Baby rescued from rubble 68 hours after earthquake hit Türkiye, Syria
Emergency workers from Istanbul Municipality rescued a baby from the rubble of a collapsed building in the Turkish city of Hatay on Wednesday (February 8), nearly 68 hours after a major earthquake struck southern Türkiye and northern Syria.
Rescuers reported that the baby, named Helen, was in good health and put under supervision by medical units.
More than 17,000 people are known to have died in Türkiye and Syria, after a 7.8-magnitude quake struck as people slept early Monday in a region where many people had already suffered loss and displacement due to Syria's civil war.
In Türkiye's Adiyaman province, another search and rescue team found four members of the same family alive under the wreckage in the late hours of Wednesday.
Bitter cold has hampered the four-day search of thousands of flattened buildings and the 72-hour mark that experts consider the most likely period to save lives has passed.
An official at the Bab al-Hawa border crossing told AFP that an aid convoy reached rebel-held northwestern Syria Thursday, the first since the earthquake that has left survivors sleeping outdoors due to aftershock risks.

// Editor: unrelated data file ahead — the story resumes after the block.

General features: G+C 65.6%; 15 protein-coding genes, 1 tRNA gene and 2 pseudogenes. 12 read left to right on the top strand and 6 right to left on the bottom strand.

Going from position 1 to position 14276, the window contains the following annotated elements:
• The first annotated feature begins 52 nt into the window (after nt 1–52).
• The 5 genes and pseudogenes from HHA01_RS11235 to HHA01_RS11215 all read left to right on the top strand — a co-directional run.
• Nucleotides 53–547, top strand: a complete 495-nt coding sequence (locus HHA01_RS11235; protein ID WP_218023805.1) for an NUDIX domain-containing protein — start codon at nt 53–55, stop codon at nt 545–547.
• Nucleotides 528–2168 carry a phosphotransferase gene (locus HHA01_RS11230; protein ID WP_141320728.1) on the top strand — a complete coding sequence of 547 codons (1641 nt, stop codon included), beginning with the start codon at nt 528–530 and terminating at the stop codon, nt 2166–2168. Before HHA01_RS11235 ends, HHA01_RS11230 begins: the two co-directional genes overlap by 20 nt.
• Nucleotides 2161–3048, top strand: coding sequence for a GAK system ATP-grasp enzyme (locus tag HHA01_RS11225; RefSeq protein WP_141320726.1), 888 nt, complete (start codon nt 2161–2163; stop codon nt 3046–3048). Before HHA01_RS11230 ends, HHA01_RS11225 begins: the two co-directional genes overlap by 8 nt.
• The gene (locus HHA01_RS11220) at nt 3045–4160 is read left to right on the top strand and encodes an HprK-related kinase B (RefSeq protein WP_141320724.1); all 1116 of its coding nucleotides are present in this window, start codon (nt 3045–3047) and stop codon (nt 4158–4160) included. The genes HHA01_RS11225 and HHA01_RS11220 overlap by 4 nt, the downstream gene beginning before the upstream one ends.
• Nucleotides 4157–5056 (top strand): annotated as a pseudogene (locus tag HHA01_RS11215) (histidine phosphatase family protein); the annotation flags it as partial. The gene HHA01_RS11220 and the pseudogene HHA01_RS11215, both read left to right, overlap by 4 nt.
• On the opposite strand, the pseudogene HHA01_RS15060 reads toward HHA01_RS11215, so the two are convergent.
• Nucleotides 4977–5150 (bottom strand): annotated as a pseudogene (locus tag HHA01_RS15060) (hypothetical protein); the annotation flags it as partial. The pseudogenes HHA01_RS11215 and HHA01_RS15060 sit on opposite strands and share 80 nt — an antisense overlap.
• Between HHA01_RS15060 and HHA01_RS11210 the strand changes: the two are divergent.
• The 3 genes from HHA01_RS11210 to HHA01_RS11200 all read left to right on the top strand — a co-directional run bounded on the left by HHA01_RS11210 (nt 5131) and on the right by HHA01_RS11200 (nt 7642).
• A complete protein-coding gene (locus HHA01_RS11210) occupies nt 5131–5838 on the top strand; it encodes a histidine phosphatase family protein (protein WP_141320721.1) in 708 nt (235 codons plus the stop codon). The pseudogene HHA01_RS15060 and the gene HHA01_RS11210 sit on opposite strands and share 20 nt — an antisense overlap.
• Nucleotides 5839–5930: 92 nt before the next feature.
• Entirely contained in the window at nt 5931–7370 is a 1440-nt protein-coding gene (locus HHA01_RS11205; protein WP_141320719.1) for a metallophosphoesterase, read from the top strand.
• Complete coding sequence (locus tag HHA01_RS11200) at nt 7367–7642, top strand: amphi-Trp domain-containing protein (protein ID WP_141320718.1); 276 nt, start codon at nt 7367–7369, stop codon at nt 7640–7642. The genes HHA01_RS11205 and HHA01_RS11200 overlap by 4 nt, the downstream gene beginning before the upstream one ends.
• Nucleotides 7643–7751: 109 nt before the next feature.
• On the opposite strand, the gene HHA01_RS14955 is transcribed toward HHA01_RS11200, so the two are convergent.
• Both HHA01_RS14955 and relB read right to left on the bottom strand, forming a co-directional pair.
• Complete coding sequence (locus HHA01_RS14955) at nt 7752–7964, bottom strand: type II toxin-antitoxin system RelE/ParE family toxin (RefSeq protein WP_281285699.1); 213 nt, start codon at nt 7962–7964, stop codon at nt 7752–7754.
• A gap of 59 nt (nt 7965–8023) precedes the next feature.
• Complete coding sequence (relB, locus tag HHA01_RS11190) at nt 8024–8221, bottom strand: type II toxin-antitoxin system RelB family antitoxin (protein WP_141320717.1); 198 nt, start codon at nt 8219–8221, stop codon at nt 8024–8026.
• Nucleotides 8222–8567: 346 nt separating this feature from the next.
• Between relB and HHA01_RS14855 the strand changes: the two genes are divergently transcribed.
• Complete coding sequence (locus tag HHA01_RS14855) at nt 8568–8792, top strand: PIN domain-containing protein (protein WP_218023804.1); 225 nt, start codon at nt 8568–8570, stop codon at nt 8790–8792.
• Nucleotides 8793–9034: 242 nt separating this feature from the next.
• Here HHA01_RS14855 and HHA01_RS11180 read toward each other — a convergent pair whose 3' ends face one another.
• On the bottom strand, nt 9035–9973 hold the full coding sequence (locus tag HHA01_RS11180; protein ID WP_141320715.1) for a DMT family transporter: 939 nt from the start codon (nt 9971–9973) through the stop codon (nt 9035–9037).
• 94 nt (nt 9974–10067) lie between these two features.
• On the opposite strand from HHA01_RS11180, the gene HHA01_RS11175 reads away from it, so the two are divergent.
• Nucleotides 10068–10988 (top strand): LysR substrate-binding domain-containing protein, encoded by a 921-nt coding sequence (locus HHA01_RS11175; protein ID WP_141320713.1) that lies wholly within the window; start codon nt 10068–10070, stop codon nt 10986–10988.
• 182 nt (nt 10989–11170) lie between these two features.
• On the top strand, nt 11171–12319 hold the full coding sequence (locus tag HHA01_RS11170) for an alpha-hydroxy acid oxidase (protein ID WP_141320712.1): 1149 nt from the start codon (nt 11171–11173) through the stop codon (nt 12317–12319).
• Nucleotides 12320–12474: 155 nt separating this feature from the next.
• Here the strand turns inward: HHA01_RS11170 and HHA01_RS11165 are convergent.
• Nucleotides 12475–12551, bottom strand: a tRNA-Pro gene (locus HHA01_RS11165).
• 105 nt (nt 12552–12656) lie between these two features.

A decade of civil war and Syrian-Russian aerial bombardment had already destroyed hospitals, collapsed the economy and prompted electricity, fuel and water shortages.
'Very serious difficulties'
The earthquake was the biggest natural disaster to strike the region since 1999, when a similarly powerful quake killed more than 17,000 people in Türkiye.
A Turkish official said the disaster posed "very serious difficulties" for the holding of an election scheduled for May 14, in which President Recep Tayyip Erdogan is expected to face the toughest challenge in his two decades in power.
With anger simmering over the slow delivery of aid and delays in getting the rescue effort underway, the disaster is bound to play into the vote should it still go ahead.
On the ground, many people in Türkiye and Syria spent a third night sleeping outside or in cars in freezing winter temperatures, their homes destroyed or so shaken by the quakes they were too afraid to re-enter.
Hundreds of thousands of people have been left homeless in the middle of winter. Many have camped out in makeshift shelters in supermarket car parks, mosques, roadsides or amid the ruins, often desperate for food, water and heat.
The death toll in Türkiye rose to 14,014 by Thursday morning. In Syria, more than 3,000 people have died, according to the government and a rescue service in the rebel-held northwest.
Turkish officials say some 13.5 million people were affected in an area spanning roughly 450 kilometers from Adana in the west to Diyarbakir in the east. In Syria, people were killed as far south as Hama, 250 kilometers from the epicenter.